Those low villains rendered a stay in Vienna very unpleasant to foreigners, and it was a matter of the greatest difficulty to gratify the slightest natural want without running the risk of being annoyed. One day as I was standing close to the wall in a narrow street, I was much astonished at hearing myself rudely addressed by a scoundrel with a round wig, who told me that, if I did not go somewhere else to finish what I had begun, he would have me arrested!
"And why, if you please?"
"Because, on your left, there is a woman who can see you."
I lifted up my head, and I saw on the fourth story, a woman who, with the telescope she had applied to her eye, could have told whether I was a Jew or a Christian. I obeyed, laughing heartily, and related the adventure everywhere; but no one was astonished, because the same thing happened over and over again every day.
In order to study the manners and habits of the people, I took my meals in all sorts of places. One day, having gone with Campioni to dine at "The Crawfish," I found, to my great surprise, sitting at the table d'hote, that Pepe il Cadetto, whose acquaintance I had made at the time of my arrest in the Spanish army, and whom I had met afterwards in Venice and in Lyons, under the name of Don Joseph Marcati. Campioni, who had been his partner in Lyons, embraced him, talked with him in private, and informed me that the man had resumed his real name, and that he was now called Count Afflisio. He told me that after dinner there would be a faro bank in which I would have an interest, and he therefore requested me not to play. I accepted the offer. Afflisio won: a captain of the name of Beccaxia threw the cards at his face--a trifle to which the self-styled count was accustomed, and which did not elicit any remark from him. When the game was over, we repaired to the coffee-room, where an officer of gentlemanly appearance, staring at me, began to smile, but not in an offensive manner.
"Sir," I asked him, politely, "may I ask why you are laughing?"
"It makes me laugh to see that you do not recognize me."
"I have some idea that I have seen you somewhere, but I could not say where or when I had that honour."
"Nine years ago, by the orders of the Prince de Lobkowitz, I escorted you to the Gate of Rimini."
"You are Baron Vais:"
We embraced one another; he offered me his friendly services, promising to procure me all the pleasure he could in Vienna. I accepted gratefully, and the same evening he presented me to a countess, at whose house I made the acquaintance of the Abbe Testagrossa, who was called Grosse-Tete by everybody. He was minister of the Duke of Modem, and great at Court because he had negotiated the marriage of the arch-duke with Beatrice d'Este. I also became acquainted there with the Count of Roquendorf and Count Sarotin, and with several noble young ladies who are called in Germany frauleins, and with a baroness who had led a pretty wild life, but who could yet captivate a man. We had supper, and I was created baron. It was in vain that I observed that I had no title whatever: "You must be something," I was told, "and you cannot be less than baron. You must confess yourself to be at least that, if you wish to be received anywhere in Vienna."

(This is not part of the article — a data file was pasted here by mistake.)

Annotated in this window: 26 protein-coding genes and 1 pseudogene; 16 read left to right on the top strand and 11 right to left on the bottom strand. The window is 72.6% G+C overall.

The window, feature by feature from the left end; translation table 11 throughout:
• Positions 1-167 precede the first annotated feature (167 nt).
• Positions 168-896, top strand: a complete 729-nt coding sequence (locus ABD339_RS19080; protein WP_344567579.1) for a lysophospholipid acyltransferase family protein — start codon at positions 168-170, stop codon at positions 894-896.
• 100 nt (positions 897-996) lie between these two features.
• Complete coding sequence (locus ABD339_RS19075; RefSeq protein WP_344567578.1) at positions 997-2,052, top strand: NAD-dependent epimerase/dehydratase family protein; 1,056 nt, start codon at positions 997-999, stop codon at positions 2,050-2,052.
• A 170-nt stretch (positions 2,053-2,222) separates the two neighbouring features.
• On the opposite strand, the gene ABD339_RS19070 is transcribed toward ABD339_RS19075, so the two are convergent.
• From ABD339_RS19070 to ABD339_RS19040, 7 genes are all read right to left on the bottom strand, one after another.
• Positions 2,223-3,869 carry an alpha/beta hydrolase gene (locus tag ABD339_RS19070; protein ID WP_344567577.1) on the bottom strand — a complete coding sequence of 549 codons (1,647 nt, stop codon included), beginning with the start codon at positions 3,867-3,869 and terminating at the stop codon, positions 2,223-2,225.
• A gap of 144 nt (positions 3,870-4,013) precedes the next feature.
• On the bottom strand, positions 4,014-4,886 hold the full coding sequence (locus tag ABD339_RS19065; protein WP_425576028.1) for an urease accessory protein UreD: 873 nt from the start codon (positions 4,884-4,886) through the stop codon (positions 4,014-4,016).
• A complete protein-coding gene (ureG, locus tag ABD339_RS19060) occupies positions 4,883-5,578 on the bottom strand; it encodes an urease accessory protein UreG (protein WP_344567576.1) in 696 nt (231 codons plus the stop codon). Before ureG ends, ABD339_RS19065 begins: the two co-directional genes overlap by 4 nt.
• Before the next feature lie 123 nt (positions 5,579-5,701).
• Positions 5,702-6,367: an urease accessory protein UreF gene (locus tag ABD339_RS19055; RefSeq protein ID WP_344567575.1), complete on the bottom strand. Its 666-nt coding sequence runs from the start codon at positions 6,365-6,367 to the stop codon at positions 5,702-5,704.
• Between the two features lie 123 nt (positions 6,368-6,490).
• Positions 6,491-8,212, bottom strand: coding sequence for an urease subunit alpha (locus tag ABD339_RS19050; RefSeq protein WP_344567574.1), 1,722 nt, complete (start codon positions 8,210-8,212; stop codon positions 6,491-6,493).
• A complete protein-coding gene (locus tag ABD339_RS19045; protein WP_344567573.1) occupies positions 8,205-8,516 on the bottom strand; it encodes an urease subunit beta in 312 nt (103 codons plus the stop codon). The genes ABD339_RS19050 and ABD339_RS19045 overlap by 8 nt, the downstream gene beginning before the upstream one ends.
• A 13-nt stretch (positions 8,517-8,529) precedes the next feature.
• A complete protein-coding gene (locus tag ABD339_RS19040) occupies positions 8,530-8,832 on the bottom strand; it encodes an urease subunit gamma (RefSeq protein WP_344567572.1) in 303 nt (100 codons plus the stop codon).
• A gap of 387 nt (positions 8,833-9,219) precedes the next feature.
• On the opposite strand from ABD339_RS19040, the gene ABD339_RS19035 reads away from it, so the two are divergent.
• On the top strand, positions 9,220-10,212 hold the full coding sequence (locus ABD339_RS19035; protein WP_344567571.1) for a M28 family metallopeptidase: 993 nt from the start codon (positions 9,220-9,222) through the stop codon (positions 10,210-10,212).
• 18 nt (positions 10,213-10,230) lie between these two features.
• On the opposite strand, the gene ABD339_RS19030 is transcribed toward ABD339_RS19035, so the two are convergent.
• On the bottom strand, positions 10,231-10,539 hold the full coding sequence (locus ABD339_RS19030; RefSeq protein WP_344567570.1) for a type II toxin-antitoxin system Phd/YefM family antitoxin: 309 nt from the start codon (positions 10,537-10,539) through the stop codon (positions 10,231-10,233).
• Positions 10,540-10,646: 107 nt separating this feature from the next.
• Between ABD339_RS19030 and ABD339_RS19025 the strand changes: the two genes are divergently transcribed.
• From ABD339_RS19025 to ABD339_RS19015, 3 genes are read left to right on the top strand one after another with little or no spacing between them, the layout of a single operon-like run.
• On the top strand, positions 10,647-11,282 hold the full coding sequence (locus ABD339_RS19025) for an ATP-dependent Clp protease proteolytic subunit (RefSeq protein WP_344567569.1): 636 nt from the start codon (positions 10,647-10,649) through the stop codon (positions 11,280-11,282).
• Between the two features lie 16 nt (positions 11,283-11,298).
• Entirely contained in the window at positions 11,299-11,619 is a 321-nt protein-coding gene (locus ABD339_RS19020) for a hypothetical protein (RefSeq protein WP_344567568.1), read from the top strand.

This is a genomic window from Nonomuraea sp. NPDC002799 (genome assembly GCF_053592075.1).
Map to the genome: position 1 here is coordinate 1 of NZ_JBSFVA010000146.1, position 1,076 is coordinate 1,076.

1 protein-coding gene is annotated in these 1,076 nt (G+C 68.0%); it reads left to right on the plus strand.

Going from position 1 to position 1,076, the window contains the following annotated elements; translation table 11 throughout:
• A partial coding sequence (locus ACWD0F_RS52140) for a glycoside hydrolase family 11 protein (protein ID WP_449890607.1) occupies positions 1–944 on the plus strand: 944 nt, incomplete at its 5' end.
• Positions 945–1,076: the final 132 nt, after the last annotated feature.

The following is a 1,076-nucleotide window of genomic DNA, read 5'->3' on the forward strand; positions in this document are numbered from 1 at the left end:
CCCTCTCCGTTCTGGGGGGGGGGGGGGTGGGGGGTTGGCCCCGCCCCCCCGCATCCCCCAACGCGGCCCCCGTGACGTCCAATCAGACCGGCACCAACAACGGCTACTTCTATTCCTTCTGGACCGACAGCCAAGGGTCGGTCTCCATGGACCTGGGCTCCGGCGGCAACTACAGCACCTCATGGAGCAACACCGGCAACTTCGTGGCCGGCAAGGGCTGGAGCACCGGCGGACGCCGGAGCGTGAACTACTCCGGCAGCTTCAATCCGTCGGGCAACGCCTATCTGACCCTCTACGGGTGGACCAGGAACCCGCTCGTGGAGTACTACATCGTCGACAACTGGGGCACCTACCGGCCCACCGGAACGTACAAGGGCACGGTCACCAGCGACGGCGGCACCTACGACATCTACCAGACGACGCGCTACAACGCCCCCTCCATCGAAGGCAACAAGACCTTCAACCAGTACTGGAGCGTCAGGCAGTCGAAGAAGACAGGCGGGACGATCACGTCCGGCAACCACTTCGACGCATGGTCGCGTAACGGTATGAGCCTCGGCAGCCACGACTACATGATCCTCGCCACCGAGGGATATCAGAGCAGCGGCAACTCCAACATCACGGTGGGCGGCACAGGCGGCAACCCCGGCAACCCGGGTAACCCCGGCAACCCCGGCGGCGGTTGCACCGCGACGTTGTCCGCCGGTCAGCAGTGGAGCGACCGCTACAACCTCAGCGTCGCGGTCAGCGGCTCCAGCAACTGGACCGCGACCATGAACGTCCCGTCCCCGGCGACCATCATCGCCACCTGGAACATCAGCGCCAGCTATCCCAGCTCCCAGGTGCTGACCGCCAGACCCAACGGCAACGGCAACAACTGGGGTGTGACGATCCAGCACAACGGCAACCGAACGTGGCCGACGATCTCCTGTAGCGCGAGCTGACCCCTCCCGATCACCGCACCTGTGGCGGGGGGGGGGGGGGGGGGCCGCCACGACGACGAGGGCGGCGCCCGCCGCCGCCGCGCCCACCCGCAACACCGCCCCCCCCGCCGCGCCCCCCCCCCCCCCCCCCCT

"Well, I will be a baron, since it is of no importance."
The baroness was not long before she gave me to understand that she felt kindly disposed towards me, and that she would receive my attentions with pleasure; I paid her a visit the very next day. "If you are fond of cards," she said, "come in the evening." At her house I made the acquaintance of several gamblers, and of three or four frauleins who, without any dread of the Commissaries of Chastity, were devoted to the worship of Venus, and were so kindly disposed that they were not afraid of lowering their nobility by accepting some reward for their kindness--a circumstance which proved to me that the Commissaries were in the habit of troubling only the girls who did not frequent good houses.
The baroness invited me to introduce, all my friends, so I brought to her house Vais, Campioni, and Afflisio. The last one played, held the bank, won; and Tramontini, with whom I had become acquainted, presented him to his wife, who was called Madame Tasi. It was through her that Afflisio made the useful acquaintance of the Prince of Saxe-Hildburghausen. This introduction was the origin of the great fortune made by that contrabrand count, because Tramontini, who had become his partner in all important gambling transactions, contrived to obtain for him from the prince the rank of captain in the service of their imperial and royal majesties, and in less than three weeks Afflisio wore the uniform and the insignia of his grade. When I left Vienna he possessed one: hundred thousand florins. Their majesties were fond of gambling but not of punting. The emperor had a creature of his own to hold the bank. He was a kind, magnificent, but not extravagant, prince. I saw him in his grand imperial costume, and I was surprised to see him dressed in the Spanish fashion. I almost fancied I had before my eyes Charles V. of Spain, who had established that etiquette which was still in existence, although after him no emperor had been a Spaniard, and although Francis I. had nothing in common with that nation.